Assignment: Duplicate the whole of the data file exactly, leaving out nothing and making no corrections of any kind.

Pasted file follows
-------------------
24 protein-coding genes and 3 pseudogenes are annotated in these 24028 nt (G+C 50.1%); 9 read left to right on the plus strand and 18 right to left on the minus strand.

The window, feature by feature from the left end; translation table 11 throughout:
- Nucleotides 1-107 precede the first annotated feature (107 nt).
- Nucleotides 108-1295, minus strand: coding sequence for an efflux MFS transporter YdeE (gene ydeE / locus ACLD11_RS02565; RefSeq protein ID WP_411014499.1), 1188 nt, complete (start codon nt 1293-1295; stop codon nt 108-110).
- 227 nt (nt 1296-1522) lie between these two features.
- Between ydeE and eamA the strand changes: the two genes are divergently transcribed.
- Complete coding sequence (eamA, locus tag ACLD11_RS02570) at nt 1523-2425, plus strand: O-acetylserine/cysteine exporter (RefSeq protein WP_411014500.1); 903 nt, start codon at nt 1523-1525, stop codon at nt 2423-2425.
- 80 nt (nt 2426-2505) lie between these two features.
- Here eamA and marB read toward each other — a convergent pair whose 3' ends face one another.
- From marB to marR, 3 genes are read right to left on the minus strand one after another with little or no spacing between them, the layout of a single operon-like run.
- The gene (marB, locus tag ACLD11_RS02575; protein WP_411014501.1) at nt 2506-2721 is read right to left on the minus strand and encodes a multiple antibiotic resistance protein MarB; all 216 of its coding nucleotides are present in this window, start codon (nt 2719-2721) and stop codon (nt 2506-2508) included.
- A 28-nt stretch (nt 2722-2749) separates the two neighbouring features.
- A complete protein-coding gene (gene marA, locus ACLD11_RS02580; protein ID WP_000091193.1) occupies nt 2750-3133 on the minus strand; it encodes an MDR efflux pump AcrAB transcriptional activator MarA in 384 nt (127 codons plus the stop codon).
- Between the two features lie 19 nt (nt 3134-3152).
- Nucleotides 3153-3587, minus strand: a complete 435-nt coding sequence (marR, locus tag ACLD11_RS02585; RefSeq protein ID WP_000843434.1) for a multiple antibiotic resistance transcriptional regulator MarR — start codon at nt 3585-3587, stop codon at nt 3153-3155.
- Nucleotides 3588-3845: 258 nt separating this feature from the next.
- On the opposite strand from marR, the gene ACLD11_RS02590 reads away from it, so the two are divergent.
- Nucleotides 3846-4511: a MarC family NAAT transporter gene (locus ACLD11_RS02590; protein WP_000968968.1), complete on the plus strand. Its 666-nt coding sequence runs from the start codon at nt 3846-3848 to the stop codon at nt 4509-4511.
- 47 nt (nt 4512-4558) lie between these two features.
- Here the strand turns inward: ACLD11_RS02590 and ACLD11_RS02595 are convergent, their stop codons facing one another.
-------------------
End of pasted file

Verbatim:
24 protein-coding genes and 3 pseudogenes are annotated in these 24028 nt (G+C 50.1%); 9 read left to right on the plus strand and 18 right to left on the minus strand.

The window, feature by feature from the left end; translation table 11 throughout:
- Nucleotides 1-107 precede the first annotated feature (107 nt).
- Nucleotides 108-1295, minus strand: coding sequence for an efflux MFS transporter YdeE (gene ydeE / locus ACLD11_RS02565; RefSeq protein ID WP_411014499.1), 1188 nt, complete (start codon nt 1293-1295; stop codon nt 108-110).
- 227 nt (nt 1296-1522) lie between these two features.
- Between ydeE and eamA the strand changes: the two genes are divergently transcribed.
- Complete coding sequence (eamA, locus tag ACLD11_RS02570) at nt 1523-2425, plus strand: O-acetylserine/cysteine exporter (RefSeq protein WP_411014500.1); 903 nt, start codon at nt 1523-1525, stop codon at nt 2423-2425.
- 80 nt (nt 2426-2505) lie between these two features.
- Here eamA and marB read toward each other — a convergent pair whose 3' ends face one another.
- From marB to marR, 3 genes are read right to left on the minus strand one after another with little or no spacing between them, the layout of a single operon-like run.
- The gene (marB, locus tag ACLD11_RS02575; protein WP_411014501.1) at nt 2506-2721 is read right to left on the minus strand and encodes a multiple antibiotic resistance protein MarB; all 216 of its coding nucleotides are present in this window, start codon (nt 2719-2721) and stop codon (nt 2506-2508) included.
- A 28-nt stretch (nt 2722-2749) separates the two neighbouring features.
- A complete protein-coding gene (gene marA, locus ACLD11_RS02580; protein ID WP_000091193.1) occupies nt 2750-3133 on the minus strand; it encodes an MDR efflux pump AcrAB transcriptional activator MarA in 384 nt (127 codons plus the stop codon).
- Between the two features lie 19 nt (nt 3134-3152).
- Nucleotides 3153-3587, minus strand: a complete 435-nt coding sequence (marR, locus tag ACLD11_RS02585; RefSeq protein ID WP_000843434.1) for a multiple antibiotic resistance transcriptional regulator MarR — start codon at nt 3585-3587, stop codon at nt 3153-3155.
- Nucleotides 3588-3845: 258 nt separating this feature from the next.
- On the opposite strand from marR, the gene ACLD11_RS02590 reads away from it, so the two are divergent.
- Nucleotides 3846-4511: a MarC family NAAT transporter gene (locus ACLD11_RS02590; protein WP_000968968.1), complete on the plus strand. Its 666-nt coding sequence runs from the start codon at nt 3846-3848 to the stop codon at nt 4509-4511.
- 47 nt (nt 4512-4558) lie between these two features.
- Here the strand turns inward: ACLD11_RS02590 and ACLD11_RS02595 are convergent, their stop codons facing one another.